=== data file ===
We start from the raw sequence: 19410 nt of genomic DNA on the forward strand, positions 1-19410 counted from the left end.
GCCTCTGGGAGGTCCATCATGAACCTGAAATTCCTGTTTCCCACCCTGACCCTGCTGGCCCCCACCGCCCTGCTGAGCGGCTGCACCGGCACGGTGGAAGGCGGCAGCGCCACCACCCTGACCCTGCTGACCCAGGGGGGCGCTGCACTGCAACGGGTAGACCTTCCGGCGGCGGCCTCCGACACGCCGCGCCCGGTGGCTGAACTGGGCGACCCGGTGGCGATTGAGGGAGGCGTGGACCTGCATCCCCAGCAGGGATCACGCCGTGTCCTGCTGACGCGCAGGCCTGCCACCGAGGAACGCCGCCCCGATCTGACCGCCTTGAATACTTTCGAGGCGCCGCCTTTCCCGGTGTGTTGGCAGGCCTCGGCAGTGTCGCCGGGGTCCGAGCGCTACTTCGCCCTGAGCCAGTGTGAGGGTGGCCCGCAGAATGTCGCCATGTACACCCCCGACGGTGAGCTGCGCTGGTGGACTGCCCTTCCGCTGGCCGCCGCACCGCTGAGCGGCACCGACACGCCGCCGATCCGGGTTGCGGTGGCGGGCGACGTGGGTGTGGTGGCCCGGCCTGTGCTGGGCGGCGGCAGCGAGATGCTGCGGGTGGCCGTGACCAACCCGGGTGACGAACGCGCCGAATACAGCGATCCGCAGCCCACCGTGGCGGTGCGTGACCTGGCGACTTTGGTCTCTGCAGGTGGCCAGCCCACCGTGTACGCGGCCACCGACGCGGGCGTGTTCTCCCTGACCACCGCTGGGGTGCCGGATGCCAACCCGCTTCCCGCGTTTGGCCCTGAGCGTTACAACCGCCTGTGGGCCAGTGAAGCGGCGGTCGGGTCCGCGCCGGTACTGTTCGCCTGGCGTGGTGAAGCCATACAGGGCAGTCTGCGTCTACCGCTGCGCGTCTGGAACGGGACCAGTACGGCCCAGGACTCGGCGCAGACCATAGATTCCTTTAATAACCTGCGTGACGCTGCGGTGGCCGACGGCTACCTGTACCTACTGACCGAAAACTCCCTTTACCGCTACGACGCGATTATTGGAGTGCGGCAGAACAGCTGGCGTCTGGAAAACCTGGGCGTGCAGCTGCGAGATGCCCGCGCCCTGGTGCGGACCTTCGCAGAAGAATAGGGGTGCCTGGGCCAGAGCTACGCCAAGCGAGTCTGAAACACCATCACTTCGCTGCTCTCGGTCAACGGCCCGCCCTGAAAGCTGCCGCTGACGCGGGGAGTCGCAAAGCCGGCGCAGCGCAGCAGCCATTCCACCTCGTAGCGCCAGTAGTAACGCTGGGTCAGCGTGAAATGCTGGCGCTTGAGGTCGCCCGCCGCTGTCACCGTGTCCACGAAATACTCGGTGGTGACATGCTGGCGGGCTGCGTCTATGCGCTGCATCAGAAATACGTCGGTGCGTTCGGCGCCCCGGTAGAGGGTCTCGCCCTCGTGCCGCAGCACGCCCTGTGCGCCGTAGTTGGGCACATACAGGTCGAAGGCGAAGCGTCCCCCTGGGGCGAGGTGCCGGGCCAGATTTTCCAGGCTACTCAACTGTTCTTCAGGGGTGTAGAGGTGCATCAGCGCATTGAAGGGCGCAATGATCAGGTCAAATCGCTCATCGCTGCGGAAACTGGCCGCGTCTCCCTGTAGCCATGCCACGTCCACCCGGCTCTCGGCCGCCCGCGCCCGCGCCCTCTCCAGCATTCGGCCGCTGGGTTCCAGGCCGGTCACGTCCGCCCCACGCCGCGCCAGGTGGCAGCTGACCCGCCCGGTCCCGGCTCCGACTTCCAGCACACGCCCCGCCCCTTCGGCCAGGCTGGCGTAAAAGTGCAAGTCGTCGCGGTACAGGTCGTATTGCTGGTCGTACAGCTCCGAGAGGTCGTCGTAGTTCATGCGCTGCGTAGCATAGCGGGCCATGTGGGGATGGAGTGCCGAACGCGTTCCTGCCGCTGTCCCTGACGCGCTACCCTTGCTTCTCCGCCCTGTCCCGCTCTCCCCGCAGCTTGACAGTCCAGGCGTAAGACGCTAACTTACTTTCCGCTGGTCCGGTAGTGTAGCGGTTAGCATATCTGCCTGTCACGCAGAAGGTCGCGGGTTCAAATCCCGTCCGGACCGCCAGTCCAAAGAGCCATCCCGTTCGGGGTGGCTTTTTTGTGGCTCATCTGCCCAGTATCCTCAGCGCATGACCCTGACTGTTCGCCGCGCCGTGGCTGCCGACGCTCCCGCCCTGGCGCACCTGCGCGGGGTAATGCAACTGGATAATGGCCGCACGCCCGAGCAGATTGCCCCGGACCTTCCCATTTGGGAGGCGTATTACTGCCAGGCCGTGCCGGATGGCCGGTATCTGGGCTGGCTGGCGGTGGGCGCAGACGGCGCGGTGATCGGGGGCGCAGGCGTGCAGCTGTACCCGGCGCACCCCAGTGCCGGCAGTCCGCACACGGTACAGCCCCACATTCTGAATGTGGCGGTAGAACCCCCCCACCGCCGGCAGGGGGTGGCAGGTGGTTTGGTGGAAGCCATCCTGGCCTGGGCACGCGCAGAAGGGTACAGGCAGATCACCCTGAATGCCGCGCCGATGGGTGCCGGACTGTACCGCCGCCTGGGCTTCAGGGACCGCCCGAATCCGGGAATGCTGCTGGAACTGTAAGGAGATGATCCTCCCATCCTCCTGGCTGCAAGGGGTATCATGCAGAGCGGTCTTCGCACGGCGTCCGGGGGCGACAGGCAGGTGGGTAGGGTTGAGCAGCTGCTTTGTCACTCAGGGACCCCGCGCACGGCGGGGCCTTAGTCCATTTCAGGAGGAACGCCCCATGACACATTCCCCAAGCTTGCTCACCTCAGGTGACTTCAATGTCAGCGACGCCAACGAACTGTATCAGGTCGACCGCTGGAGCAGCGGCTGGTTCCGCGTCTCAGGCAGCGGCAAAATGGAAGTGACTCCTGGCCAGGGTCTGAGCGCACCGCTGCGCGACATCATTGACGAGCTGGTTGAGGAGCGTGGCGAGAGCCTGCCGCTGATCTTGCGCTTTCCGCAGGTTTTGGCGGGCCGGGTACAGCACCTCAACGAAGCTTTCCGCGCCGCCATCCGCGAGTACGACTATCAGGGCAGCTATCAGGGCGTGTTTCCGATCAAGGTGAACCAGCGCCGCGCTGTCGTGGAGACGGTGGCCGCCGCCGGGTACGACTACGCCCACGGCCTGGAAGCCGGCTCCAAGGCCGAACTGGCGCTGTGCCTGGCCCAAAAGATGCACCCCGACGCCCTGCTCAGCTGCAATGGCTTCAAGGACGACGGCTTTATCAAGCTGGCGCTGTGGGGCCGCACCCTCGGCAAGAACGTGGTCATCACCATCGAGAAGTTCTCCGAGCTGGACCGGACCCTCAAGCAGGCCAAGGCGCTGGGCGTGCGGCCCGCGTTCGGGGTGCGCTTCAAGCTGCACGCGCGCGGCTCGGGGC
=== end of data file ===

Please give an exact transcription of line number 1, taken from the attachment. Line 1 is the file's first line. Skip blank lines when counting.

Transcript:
We start from the raw sequence: 19410 nt of genomic DNA on the forward strand, positions 1-19410 counted from the left end.